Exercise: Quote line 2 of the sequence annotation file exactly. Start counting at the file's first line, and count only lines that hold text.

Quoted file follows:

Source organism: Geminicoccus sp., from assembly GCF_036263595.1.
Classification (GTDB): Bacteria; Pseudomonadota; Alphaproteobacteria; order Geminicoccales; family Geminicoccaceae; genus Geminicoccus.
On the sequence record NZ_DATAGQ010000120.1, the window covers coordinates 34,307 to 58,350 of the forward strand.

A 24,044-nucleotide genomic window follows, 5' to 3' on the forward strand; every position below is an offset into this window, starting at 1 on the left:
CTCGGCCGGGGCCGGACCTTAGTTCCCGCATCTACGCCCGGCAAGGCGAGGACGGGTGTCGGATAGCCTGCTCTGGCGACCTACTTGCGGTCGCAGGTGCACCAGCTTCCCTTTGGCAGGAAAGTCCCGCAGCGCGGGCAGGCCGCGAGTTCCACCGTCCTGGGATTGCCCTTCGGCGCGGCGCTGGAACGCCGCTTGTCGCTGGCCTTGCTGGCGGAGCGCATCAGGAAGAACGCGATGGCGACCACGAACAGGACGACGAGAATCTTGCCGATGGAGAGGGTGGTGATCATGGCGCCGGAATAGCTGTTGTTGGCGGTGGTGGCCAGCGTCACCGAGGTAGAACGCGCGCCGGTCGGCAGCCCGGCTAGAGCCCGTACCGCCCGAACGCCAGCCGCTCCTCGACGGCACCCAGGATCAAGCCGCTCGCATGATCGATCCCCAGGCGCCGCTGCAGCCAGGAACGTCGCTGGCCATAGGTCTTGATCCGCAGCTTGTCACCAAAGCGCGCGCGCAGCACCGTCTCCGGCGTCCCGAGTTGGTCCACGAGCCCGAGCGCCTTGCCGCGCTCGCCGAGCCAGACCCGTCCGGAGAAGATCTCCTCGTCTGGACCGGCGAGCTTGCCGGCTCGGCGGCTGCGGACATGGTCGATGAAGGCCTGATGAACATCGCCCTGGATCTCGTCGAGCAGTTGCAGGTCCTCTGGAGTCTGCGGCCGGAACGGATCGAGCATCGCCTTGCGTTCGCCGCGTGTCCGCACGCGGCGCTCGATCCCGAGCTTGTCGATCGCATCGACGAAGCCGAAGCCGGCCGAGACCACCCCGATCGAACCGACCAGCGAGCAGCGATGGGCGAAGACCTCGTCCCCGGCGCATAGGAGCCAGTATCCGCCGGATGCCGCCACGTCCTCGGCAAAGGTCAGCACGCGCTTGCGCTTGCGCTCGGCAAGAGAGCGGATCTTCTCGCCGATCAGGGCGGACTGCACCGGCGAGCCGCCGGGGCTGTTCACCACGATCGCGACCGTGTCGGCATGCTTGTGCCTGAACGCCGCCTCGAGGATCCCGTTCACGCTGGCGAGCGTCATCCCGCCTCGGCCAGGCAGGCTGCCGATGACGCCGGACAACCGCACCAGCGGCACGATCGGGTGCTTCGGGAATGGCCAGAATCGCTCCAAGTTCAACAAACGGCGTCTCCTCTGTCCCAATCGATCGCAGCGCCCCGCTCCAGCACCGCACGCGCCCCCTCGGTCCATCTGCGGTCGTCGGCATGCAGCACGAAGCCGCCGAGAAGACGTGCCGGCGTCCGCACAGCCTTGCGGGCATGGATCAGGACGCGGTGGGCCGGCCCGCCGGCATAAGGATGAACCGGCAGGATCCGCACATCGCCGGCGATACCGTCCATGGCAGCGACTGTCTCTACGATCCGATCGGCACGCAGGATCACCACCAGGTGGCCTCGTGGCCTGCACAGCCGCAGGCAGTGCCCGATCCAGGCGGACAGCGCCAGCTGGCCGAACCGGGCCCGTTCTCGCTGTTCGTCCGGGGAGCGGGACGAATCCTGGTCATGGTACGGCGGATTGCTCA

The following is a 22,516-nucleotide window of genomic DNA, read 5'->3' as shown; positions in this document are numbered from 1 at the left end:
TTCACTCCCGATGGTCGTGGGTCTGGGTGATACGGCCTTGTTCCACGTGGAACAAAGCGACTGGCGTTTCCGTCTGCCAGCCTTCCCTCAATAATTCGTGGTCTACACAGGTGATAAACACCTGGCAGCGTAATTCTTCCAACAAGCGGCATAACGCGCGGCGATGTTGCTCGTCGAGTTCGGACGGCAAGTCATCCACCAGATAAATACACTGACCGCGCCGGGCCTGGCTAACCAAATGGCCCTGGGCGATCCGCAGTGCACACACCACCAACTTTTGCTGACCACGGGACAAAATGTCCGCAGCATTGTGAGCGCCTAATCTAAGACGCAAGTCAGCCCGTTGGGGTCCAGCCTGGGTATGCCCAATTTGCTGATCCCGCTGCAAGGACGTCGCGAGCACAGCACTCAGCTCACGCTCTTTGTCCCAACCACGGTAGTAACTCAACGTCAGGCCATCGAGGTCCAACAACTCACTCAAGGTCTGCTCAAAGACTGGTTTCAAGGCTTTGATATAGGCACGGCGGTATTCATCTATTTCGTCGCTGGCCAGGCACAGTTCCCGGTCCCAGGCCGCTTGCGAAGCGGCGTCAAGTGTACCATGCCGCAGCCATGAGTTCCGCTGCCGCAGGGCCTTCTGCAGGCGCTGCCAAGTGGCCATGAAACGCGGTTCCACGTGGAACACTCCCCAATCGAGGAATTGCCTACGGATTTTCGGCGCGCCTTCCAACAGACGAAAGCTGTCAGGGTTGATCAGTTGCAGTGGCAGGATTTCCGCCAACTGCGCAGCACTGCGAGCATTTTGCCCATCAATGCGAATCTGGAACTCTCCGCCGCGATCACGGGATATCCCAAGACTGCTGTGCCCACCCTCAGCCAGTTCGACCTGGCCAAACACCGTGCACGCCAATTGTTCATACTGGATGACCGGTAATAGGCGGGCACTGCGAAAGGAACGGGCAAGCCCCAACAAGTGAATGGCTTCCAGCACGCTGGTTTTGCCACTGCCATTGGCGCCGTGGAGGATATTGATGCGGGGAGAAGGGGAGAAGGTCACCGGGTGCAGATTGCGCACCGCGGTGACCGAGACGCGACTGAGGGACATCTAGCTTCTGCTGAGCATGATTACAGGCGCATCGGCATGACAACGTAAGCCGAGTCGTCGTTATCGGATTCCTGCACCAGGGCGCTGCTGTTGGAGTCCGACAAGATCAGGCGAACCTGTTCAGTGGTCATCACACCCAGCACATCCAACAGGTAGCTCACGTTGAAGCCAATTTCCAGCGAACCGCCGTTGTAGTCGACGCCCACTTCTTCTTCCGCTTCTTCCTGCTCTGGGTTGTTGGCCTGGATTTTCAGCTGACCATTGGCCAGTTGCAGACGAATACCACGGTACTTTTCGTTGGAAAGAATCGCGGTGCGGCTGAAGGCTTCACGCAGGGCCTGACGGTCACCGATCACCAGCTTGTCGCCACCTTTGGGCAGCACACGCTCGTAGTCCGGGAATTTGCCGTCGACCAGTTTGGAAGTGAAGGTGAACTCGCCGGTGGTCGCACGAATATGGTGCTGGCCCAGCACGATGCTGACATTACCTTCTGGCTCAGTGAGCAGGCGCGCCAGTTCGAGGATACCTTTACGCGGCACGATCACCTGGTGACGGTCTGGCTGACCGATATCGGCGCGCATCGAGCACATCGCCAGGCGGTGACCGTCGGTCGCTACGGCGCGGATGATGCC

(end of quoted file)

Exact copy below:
Classification (GTDB): Bacteria; Pseudomonadota; Alphaproteobacteria; order Geminicoccales; family Geminicoccaceae; genus Geminicoccus.